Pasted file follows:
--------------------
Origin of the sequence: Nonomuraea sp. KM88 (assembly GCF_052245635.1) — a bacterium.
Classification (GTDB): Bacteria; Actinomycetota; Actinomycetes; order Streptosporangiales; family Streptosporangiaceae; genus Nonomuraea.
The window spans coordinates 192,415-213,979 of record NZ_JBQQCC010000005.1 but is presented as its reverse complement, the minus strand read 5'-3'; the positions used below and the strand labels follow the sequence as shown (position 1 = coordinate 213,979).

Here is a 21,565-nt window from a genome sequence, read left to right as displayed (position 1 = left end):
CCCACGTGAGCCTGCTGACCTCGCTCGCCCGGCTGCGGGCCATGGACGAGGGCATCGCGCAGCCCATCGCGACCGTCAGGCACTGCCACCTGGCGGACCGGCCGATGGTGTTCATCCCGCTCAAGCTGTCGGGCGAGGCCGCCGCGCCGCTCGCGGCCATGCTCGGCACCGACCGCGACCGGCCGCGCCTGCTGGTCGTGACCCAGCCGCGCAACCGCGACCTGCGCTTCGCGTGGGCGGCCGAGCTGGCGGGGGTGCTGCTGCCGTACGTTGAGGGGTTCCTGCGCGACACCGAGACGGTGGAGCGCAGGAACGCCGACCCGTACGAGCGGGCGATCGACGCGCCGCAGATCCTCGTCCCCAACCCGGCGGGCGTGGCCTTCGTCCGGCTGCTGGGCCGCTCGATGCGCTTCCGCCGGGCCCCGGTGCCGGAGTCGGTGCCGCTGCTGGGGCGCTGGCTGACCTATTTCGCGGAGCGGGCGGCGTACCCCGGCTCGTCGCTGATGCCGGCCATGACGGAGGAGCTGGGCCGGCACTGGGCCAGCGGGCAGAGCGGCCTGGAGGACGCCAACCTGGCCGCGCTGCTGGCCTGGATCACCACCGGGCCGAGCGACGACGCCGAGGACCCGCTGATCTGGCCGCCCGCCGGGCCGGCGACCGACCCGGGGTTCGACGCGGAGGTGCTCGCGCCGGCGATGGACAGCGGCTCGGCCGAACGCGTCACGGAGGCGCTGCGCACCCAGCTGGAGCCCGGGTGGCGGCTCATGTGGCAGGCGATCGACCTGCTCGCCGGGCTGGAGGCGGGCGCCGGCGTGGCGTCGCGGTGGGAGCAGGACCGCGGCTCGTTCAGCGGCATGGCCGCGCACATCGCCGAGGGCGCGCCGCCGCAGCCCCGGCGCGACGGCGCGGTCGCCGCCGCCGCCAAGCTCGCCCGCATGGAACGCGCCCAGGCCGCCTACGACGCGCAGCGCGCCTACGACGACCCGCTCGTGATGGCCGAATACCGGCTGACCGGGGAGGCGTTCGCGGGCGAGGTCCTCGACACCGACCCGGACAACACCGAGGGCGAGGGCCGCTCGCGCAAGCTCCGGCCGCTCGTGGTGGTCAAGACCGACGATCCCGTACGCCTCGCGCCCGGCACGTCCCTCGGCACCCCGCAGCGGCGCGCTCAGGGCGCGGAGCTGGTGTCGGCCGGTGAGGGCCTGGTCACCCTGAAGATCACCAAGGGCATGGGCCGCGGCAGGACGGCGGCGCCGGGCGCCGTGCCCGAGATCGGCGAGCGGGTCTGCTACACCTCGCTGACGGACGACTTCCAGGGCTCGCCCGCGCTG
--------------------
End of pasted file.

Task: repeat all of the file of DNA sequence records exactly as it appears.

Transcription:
Origin of the sequence: Nonomuraea sp. KM88 (assembly GCF_052245635.1) — a bacterium.
Classification (GTDB): Bacteria; Actinomycetota; Actinomycetes; order Streptosporangiales; family Streptosporangiaceae; genus Nonomuraea.
The window spans coordinates 192,415-213,979 of record NZ_JBQQCC010000005.1 but is presented as its reverse complement, the minus strand read 5'-3'; the positions used below and the strand labels follow the sequence as shown (position 1 = coordinate 213,979).

Here is a 21,565-nt window from a genome sequence, read left to right as displayed (position 1 = left end):
CCCACGTGAGCCTGCTGACCTCGCTCGCCCGGCTGCGGGCCATGGACGAGGGCATCGCGCAGCCCATCGCGACCGTCAGGCACTGCCACCTGGCGGACCGGCCGATGGTGTTCATCCCGCTCAAGCTGTCGGGCGAGGCCGCCGCGCCGCTCGCGGCCATGCTCGGCACCGACCGCGACCGGCCGCGCCTGCTGGTCGTGACCCAGCCGCGCAACCGCGACCTGCGCTTCGCGTGGGCGGCCGAGCTGGCGGGGGTGCTGCTGCCGTACGTTGAGGGGTTCCTGCGCGACACCGAGACGGTGGAGCGCAGGAACGCCGACCCGTACGAGCGGGCGATCGACGCGCCGCAGATCCTCGTCCCCAACCCGGCGGGCGTGGCCTTCGTCCGGCTGCTGGGCCGCTCGATGCGCTTCCGCCGGGCCCCGGTGCCGGAGTCGGTGCCGCTGCTGGGGCGCTGGCTGACCTATTTCGCGGAGCGGGCGGCGTACCCCGGCTCGTCGCTGATGCCGGCCATGACGGAGGAGCTGGGCCGGCACTGGGCCAGCGGGCAGAGCGGCCTGGAGGACGCCAACCTGGCCGCGCTGCTGGCCTGGATCACCACCGGGCCGAGCGACGACGCCGAGGACCCGCTGATCTGGCCGCCCGCCGGGCCGGCGACCGACCCGGGGTTCGACGCGGAGGTGCTCGCGCCGGCGATGGACAGCGGCTCGGCCGAACGCGTCACGGAGGCGCTGCGCACCCAGCTGGAGCCCGGGTGGCGGCTCATGTGGCAGGCGATCGACCTGCTCGCCGGGCTGGAGGCGGGCGCCGGCGTGGCGTCGCGGTGGGAGCAGGACCGCGGCTCGTTCAGCGGCATGGCCGCGCACATCGCCGAGGGCGCGCCGCCGCAGCCCCGGCGCGACGGCGCGGTCGCCGCCGCCGCCAAGCTCGCCCGCATGGAACGCGCCCAGGCCGCCTACGACGCGCAGCGCGCCTACGACGACCCGCTCGTGATGGCCGAATACCGGCTGACCGGGGAGGCGTTCGCGGGCGAGGTCCTCGACACCGACCCGGACAACACCGAGGGCGAGGGCCGCTCGCGCAAGCTCCGGCCGCTCGTGGTGGTCAAGACCGACGATCCCGTACGCCTCGCGCCCGGCACGTCCCTCGGCACCCCGCAGCGGCGCGCTCAGGGCGCGGAGCTGGTGTCGGCCGGTGAGGGCCTGGTCACCCTGAAGATCACCAAGGGCATGGGCCGCGGCAGGACGGCGGCGCCGGGCGCCGTGCCCGAGATCGGCGAGCGGGTCTGCTACACCTCGCTGACGGACGACTTCCAGGGCTCGCCCGCGCTG